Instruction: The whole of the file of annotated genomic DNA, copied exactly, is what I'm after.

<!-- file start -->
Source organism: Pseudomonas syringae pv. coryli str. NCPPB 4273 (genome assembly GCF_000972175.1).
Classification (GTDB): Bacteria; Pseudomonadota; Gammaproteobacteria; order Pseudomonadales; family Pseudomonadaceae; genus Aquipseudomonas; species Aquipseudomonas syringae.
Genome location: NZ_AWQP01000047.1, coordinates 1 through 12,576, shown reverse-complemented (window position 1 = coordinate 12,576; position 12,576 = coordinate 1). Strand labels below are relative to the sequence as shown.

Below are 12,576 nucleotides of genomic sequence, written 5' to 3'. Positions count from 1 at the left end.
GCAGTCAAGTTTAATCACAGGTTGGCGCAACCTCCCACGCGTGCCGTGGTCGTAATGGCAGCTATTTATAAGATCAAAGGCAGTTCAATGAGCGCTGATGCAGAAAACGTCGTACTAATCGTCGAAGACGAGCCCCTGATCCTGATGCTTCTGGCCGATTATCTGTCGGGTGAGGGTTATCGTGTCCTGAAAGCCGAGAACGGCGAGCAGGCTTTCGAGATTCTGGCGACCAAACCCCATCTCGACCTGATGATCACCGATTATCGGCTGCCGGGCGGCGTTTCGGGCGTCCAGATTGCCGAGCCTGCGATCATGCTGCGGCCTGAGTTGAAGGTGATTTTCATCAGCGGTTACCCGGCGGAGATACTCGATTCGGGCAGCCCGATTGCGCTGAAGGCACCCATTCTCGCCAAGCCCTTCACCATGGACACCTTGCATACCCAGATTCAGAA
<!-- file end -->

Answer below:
Source organism: Pseudomonas syringae pv. coryli str. NCPPB 4273 (genome assembly GCF_000972175.1).
Classification (GTDB): Bacteria; Pseudomonadota; Gammaproteobacteria; order Pseudomonadales; family Pseudomonadaceae; genus Aquipseudomonas; species Aquipseudomonas syringae.
Genome location: NZ_AWQP01000047.1, coordinates 1 through 12,576, shown reverse-complemented (window position 1 = coordinate 12,576; position 12,576 = coordinate 1). Strand labels below are relative to the sequence as shown.

Below are 12,576 nucleotides of genomic sequence, written 5' to 3'. Positions count from 1 at the left end.
GCAGTCAAGTTTAATCACAGGTTGGCGCAACCTCCCACGCGTGCCGTGGTCGTAATGGCAGCTATTTATAAGATCAAAGGCAGTTCAATGAGCGCTGATGCAGAAAACGTCGTACTAATCGTCGAAGACGAGCCCCTGATCCTGATGCTTCTGGCCGATTATCTGTCGGGTGAGGGTTATCGTGTCCTGAAAGCCGAGAACGGCGAGCAGGCTTTCGAGATTCTGGCGACCAAACCCCATCTCGACCTGATGATCACCGATTATCGGCTGCCGGGCGGCGTTTCGGGCGTCCAGATTGCCGAGCCTGCGATCATGCTGCGGCCTGAGTTGAAGGTGATTTTCATCAGCGGTTACCCGGCGGAGATACTCGATTCGGGCAGCCCGATTGCGCTGAAGGCACCCATTCTCGCCAAGCCCTTCACCATGGACACCTTGCATACCCAGATTCAGAA